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Sometimes Malevolent Architecture
in video games is taken literally, with monsters that are actually part of it. They take form of a wall, or a floor, or any part of the building you're in.
How would a wall, floor etc be such a menace? Maybe it is capable of movement, and would try to crush you by its own "bodies"; see Descending Ceiling
, The Walls Are Closing In
, Advancing Wall of Doom
and Smashing Hallway Traps of Doom
. When they aren't mobile, they may still be harmful by another means, such as shooting things at people or sprouting Spikes Of Doom
if someone's nearby.
If all those monsters are actually of one awareness, it's the Genius Loci
for said building.
Compare Wall Master
for creatures who are able to move through/along walls; in this trope, the walls (and floors, ceilings etc
) are the monsters themselves. Compare also Chest Monster
. Subtrope of Animate Inanimate Object
If the Living Structure Monster is a boss, an overlap might occur with Background Boss
and Stationary Boss
, or alternately Advancing Boss of Doom
Anime & Manga
- In Attack on Titan, it is revealed at the ending of the anime/midpoint of the manga that the walls surrounding their City in a Bottle are actually living creatures. As in, the walls are made of Colossal Titans' hardened Instant Armor... with the aforementioned titans inside the walls as foundations.
- In an episode of the anime adaptation of Kaiketsu Zorori, a Nurikabe is recruited by Zorori to be a part of a soccer team, as a goalie. Being a literal wall that is as wide as the goal itself, the youkai provides an unfair advantage for Zorori in the corresponding soccer match.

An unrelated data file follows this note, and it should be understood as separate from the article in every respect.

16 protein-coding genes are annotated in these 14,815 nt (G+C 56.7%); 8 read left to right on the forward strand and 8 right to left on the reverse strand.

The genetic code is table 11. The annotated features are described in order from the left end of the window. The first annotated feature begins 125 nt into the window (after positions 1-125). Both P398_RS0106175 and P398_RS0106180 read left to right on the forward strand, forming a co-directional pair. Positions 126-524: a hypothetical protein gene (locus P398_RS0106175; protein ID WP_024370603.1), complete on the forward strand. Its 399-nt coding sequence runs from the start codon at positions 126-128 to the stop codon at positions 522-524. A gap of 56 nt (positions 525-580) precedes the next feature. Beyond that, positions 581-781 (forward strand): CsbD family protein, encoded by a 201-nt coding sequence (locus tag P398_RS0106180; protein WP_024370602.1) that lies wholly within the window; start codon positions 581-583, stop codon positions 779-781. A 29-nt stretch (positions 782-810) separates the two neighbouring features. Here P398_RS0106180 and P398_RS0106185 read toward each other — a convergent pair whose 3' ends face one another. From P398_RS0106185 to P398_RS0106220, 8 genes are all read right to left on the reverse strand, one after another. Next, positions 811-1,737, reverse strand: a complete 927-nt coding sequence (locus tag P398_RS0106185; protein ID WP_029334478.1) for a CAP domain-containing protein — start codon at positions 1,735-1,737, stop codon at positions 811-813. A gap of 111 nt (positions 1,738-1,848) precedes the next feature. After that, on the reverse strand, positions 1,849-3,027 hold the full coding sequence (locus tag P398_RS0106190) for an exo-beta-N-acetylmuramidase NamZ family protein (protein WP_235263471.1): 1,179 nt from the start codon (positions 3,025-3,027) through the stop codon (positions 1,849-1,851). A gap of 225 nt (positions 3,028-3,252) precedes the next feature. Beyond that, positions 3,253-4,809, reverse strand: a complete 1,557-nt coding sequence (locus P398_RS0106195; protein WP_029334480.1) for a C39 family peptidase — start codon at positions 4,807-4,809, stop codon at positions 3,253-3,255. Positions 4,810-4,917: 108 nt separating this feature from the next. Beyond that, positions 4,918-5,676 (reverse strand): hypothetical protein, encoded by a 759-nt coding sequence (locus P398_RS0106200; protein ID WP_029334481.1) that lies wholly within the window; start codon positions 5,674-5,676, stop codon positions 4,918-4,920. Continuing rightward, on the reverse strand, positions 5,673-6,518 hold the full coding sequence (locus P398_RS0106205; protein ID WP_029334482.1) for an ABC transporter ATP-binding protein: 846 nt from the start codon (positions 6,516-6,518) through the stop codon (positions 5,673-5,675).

- In One Piece, one of Gekko Moriah's zombies is a wall zombie, a literal wall with a human face stretched out and stitched on. It doesn't do much except appear and block an entrance some of the Straw Hats were going to use to escape from other zombies.
- In The Great Yokai War, one of the Youkai featured is a talking, limbed wall. Just picture an extremely wide SpongeBob SquarePants with a disproportionately huge body. Guy's just a literal Living Prop though, and does nothing much in the story other than being literally part of the background.
- The movie Labyrinth features a number of creatures that are basically part of the architecture of the eponymous maze. These include the talking door knockers, and the talking walls which give false alarms to passersby.
- The Malus from the Doctor Who serial The Awakening was a monster lying dormant within an old church wall until it awakened to wreak havoc on Little Hodcombe.
- A demon who's also a wall, which inspires worshipers to fight over it, shows up in a second-season episode of Angel.
- In one episode of the Mighty Morphin' Power Rangers, Rita accidentally brings a brick wall to life. Brick Bully is literally a brick wall with an Upside Down Face, limbs, and various graffiti all over him. He can turn others into bricks and when he eats more bricks, he assumes a slightly more humanoid and mobile form.
- A rather well renowned youkai from Japanese folklore called a Nurikabe is an animated wall that impedes travelers. It is the basis for many characters such as the Whomps from Super Mario Bros. and the Monol monsters from Monster Rancher. Interesting enough, it's common depiction of being an animated wall is somewhat of a modern representation. Originally during the Edo period, one of it's early depictions was that of a three-eyed grotesque vaguely dog-like creature. Over time, it's depiction changed to a literal wall with limbs and very vague features.
- Another youkai is the Mokumoku-ren which is a monster created from shoji, the paper sliding doors and windows found in Japan houses. When shoji are not taken care of, they can become riddled with holes. If not repaired for a long time, these can become infested with eyes. The Mokumoku-ren is generally creepy but relatively harmless. It is however usually a sign of a greater infestation of youkai in a household.
- The Living Wall from Dungeons & Dragons (2nd edition), which gains power by assimilating nearby corpses.